I always enjoyed coding in c++. But coding in C# makes coding in c++ feel like coding in assembly. Here’s 9 reasons why I love it.
It’s not until you stop using headers until you realise how stupidly archaic they are.
Using var means you don’t have to actually declare the type. The compiler can work that shit out for itself! This is one of those things that you don’t appreciate when you hear about it.. but when you start using it you really do.
int myvariable = GetHealth();
var myvariable = GetHealth();
You can still use int in the c# version if you like, and I’m sure there’s purists that say that you shouldn’t even use var for some reason.
I haven’t even scratched the surface of knowing what Linq is all about.. but I know this is cool. Imagine you need to find a player by playerID in a list of players. I appreciate that you’d have probably wrapped all your ugly c++ with macro’s or you’ll be using some super complicated Boost library in c++.. but for arguments sake
MyPlayer player = null;
for (std::list::const_iterator it = playerList.begin(), end = playerList.end(); it!= end; ++it )
if ( (*iterator)->PlayerID == FindID )
player = *iterator;
var player = PlayerList.Find( x => x.PlayerID == FindID );
Yep that’s right. It’s like writing an inline function. It feels like cheating.
var notPlayers = PlayerList.FindAll( x => x.PlayerID != FindID );
var banPlayer = PlayerList.Find( x => x.Username!= BanName );
If you’ve ever written a class factory in C++ you will appreciate attributes. So you make this function..
public class ConVar: Attribute
public string help = "";
public ConVar( string help )
this.help = help;
Now in any class in your code you can do this..
[ConVar( "Start health of player" )]
static public float health = 4.5f;
[ConVar( "Player's name" )]
static public string name = "Unnammed";
Now on startup you can make your program find every ConVar attribute and set them up in a dictionary by field name. Then you can add functions to get and change their values. You just made a convar system.
It’s kind of an excited feature once you start digging into it, there are tons of possible uses.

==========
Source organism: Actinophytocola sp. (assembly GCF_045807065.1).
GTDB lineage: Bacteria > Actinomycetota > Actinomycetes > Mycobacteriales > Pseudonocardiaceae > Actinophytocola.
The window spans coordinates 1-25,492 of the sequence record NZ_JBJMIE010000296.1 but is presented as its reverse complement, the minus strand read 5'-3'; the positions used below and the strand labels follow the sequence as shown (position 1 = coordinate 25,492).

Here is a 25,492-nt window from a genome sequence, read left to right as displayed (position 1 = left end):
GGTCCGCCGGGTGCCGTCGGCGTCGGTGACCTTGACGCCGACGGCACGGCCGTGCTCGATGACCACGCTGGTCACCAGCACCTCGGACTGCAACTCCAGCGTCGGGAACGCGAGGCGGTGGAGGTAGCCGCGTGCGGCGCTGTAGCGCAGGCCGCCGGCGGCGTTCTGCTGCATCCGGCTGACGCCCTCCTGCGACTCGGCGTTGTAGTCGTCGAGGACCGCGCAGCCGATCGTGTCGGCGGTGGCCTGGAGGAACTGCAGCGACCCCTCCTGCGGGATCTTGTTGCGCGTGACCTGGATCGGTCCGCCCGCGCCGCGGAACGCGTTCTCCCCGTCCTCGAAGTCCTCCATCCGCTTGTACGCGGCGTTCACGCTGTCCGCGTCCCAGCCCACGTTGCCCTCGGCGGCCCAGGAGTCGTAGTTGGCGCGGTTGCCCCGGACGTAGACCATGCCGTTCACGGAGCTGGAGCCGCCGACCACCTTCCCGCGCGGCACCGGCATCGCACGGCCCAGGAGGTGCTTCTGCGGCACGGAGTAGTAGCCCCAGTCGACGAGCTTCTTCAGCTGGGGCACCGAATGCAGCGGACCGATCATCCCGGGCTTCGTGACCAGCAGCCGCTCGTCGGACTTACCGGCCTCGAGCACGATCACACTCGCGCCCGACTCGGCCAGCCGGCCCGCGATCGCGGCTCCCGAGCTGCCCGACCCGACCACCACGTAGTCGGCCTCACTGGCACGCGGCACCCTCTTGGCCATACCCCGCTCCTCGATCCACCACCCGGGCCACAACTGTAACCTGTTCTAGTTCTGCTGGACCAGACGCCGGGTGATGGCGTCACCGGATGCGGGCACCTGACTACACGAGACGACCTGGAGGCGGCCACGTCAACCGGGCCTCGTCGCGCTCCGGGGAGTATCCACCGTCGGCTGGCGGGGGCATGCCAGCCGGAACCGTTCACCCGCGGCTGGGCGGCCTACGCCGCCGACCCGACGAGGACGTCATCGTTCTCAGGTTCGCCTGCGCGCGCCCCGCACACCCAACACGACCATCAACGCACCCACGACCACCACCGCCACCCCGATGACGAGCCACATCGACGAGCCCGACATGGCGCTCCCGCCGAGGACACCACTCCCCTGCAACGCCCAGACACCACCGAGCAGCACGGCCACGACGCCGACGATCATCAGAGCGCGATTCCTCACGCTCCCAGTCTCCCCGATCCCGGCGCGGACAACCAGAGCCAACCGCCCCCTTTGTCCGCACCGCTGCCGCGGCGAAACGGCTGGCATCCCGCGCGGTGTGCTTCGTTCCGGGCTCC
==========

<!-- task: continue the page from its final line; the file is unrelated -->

No Macros, templates
Like headers, a lot of c#’s strengths come from the things it doesn’t provide. It’s simple and easy. It doesn’t encourage you to change the language. Sometimes coding in c++ is like writing your own language for things and fooling the compiler into working for you.
You ever had a function with tons of arguments, or even worse – a ton of optional arguments?
int MyFunction( string shirt = "", string shoes = "", int numEyes = 2, float time = 5.0f )
// Do Something
MyFunction( shoes: "Trainers" );
MyFunction( time : 2.0f, shirt: "white" );
It’s another one of those things that seems useless, but is really nice.
In C++ you can kind of make an interface but it’s never really proper. With Interface and Abtsract classes in c# you know exactly where you are.
Converting c++ code to work in 64bit is a bit of a mine field. You might get it compiling.. but you never really know whether your code is actually going to be doing bad things unless you have either designed it from scratch for 64bit, or you have gone line by line and verified.
In C# chances are your code is going to just work. Unless you’re doing some really really specific things. To me this sums up C#. It shows how abandoned and old fashioned c++ is.
Thanks to Mono all this stuff isn’t bound to Windows. It kind of makes your investment in learning c# less useless.
C++ is never going to go away. It’s probably always going to be the bedrock of everything. But maybe it’s time to re-evaluate whether everything should be coded in C++ by default. Maybe it’s time to think about the future. Writing less error-prone, more future-proof code.